What Is the Deadline to File a Birth Injury Claim in Illinois?

maternal birth injuries
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The deadline to file a birth injury claim in Illinois is within eight years from the date of the injury. In certain situations, this can be further extended until the victim’s 22 birthday. These limits are different from the standard personal injury statute of limitations due to the exceptional circumstances governing such cases. Signs of a birth injury may become noticeable only years after the incident, as the child matures.

What is a Statute of Limitations

The statute of limitations is the legal term defining the deadline for filing a legal claim. Generally, the date at which the accident occurred or when it was discovered is designated as the start of the statute of limitations. Time constraints are set by the federal government and states for different legal actions. Setting time limits on justice continues to be a controversial topic.

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The main arguments supporting the statute of limitations revolve around the validity of evidence. The effects of time particularly show on eye-witness accounts, rendering these testimonies unreliable in front of the court. Physical evidence, as well, is subject to loss or destruction. Therefore, both the defendant and the plaintiff risk encountering a higher degree of difficulty securing usable evidence.

Furthermore, in medical malpractice cases, the statute of limitation extends a degree of protection to healthcare facilities and medical professionals alike, shielding them from the repercussions of mistakes they may have made a long time in the past.

Illinois Statute of Limitations for Birth Injury Cases

Personal injury cases in Illinois are governed by a general 2-year statute of limitations starting with the date of the injury (or its due discovery). This means that the initial documentation must be filed in court within the set period. However, some exceptions do apply. To see if any of these exceptions may come into play for a specific case, contact a qualified lawyer.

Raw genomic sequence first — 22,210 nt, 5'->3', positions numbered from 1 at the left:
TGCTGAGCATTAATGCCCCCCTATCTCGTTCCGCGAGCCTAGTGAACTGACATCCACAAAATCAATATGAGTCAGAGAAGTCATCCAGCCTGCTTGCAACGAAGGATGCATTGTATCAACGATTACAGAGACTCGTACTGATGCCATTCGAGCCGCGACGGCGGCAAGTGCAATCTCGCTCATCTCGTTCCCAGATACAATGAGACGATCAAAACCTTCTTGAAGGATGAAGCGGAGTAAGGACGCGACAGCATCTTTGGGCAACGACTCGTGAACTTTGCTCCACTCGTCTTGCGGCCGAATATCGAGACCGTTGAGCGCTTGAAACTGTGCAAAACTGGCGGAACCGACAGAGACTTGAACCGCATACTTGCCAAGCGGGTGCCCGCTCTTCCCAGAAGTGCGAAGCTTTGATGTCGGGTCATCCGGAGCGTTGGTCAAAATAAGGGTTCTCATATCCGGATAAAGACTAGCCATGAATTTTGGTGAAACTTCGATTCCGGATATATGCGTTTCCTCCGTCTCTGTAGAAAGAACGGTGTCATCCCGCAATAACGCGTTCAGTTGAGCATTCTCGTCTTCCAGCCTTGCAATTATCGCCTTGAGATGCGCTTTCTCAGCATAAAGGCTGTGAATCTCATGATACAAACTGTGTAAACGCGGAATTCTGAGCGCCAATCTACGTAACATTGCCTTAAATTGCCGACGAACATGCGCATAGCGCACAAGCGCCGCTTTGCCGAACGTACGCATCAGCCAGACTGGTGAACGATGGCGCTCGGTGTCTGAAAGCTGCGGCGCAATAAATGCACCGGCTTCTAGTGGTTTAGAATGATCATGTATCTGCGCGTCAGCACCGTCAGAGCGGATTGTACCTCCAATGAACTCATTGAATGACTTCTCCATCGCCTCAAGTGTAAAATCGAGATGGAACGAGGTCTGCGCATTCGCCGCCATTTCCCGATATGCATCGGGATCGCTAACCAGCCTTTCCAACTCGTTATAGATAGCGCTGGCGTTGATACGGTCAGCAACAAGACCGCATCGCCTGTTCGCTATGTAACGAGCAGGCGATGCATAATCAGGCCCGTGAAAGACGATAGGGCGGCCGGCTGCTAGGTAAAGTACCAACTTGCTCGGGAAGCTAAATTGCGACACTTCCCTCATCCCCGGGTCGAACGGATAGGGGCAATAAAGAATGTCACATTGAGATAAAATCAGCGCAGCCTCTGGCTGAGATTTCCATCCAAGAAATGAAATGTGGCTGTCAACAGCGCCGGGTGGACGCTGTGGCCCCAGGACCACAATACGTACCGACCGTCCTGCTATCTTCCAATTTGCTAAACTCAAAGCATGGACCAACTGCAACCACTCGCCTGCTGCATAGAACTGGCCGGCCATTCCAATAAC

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One such exception applies to filing birth injury claims. The special conditions are stated under the Illinois statute of limitation for medical malpractice cases that can be consulted at 735 ILCS section 5/13-212. Section a) of the law covers the regular aspects guiding medical malpractice cases, while the following sections b), c), and d) highlight exceptions to the general set of rules based on the age of the victim and legal disability, respectively.

Thus, if the incident occurred while the victim was under 18 years of age, the deadline for filing a claim extends to eight years from the date of the said act. However, legal action may no longer be taken against a medical representative for the event in question after the 22nd birthday of the victim.

Birth injury cases tend to be more complex than adult medical malpractice cases for several reasons. Besides leading to physical problems, birth injuries (including cerebral palsy) may also lead to cognitive disabilities. The effects of the injury may not show immediately or even soon after the harmful act. In some cases, signs may become evident only as the child develops.